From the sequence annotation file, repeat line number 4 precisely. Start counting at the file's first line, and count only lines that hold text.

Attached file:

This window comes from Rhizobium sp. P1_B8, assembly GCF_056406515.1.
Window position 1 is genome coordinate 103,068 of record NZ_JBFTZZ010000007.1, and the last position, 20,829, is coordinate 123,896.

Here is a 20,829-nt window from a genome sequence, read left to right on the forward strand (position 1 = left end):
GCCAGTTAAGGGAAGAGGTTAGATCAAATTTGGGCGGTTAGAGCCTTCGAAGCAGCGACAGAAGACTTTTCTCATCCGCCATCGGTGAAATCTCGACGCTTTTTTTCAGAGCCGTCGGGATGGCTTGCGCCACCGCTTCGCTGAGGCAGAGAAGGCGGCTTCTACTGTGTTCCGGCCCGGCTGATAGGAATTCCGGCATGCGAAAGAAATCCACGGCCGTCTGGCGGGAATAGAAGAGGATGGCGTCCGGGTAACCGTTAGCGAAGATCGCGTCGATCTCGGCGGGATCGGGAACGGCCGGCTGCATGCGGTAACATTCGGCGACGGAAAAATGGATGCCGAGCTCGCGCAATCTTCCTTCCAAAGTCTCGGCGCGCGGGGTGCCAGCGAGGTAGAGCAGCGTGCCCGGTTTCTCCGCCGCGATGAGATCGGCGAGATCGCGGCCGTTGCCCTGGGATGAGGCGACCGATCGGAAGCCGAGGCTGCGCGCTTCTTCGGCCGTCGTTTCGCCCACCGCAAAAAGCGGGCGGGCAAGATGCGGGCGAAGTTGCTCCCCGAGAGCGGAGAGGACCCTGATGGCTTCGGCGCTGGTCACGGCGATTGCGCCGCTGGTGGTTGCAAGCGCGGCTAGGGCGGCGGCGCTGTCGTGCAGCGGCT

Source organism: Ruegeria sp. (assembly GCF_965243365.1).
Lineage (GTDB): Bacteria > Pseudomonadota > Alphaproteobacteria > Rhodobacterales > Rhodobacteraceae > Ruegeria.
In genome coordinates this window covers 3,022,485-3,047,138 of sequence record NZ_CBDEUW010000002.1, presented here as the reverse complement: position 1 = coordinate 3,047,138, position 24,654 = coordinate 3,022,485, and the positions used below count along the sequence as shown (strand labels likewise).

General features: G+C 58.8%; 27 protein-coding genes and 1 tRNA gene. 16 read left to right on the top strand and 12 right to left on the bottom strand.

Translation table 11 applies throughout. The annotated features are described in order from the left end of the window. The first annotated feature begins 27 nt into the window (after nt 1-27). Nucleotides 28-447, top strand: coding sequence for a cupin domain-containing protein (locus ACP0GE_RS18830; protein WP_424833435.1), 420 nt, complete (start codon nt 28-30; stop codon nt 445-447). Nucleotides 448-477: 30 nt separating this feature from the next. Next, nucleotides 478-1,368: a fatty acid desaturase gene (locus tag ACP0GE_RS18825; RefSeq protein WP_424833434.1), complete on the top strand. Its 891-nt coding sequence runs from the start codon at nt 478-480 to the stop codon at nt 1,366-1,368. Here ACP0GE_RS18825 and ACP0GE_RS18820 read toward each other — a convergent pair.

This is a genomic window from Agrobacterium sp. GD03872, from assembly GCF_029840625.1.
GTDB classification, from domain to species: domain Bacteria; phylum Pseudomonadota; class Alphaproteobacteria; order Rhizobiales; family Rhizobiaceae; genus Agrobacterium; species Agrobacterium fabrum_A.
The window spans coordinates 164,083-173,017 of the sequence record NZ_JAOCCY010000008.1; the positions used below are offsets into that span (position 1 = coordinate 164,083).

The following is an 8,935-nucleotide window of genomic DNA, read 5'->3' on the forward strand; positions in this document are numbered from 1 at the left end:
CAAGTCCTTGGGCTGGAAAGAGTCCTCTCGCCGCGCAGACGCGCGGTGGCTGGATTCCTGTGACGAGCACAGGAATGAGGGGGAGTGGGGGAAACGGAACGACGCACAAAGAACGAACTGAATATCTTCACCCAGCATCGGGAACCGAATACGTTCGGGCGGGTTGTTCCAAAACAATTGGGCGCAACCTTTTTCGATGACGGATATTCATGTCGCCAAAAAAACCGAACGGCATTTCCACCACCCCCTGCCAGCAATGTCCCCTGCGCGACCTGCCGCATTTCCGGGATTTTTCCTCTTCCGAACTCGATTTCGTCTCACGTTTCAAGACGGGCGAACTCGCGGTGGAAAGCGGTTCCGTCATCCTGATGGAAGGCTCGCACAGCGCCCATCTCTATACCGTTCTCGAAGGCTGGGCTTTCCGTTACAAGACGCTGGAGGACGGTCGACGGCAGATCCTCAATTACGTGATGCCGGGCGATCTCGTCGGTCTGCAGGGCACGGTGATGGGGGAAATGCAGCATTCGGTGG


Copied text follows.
GCCAGTTAAGGGAAGAGGTTAGATCAAATTTGGGCGGTTAGAGCCTTCGAAGCAGCGACAGAAGACTTTTCTCATCCGCCATCGGTGAAATCTCGACGCTTTTTTTCAGAGCCGTCGGGATGGCTTGCGCCACCGCTTCGCTGAGGCAGAGAAGGCGGCTTCTACTGTGTTCCGGCCCGGCTGATAGGAATTCCGGCATGCGAAAGAAATCCACGGCCGTCTGGCGGGAATAGAAGAGGATGGCGTCCGGGTAACCGTTAGCGAAGATCGCGTCGATCTCGGCGGGATCGGGAACGGCCGGCTGCATGCGGTAACATTCGGCGACGGAAAAATGGATGCCGAGCTCGCGCAATCTTCCTTCCAAAGTCTCGGCGCGCGGGGTGCCAGCGAGGTAGAGCAGCGTGCCCGGTTTCTCCGCCGCGATGAGATCGGCGAGATCGCGGCCGTTGCCCTGGGATGAGGCGACCGATCGGAAGCCGAGGCTGCGCGCTTCTTCGGCCGTCGTTTCGCCCACCGCAAAAAGCGGGCGGGCAAGATGCGGGCGAAGTTGCTCCCCGAGAGCGGAGAGGACCCTGATGGCTTCGGCGCTGGTCACGGCGATTGCGCCGCTGGTGGTTGCAAGCGCGGCTAGGGCGGCGGCGCTGTCGTGCAGCGGCT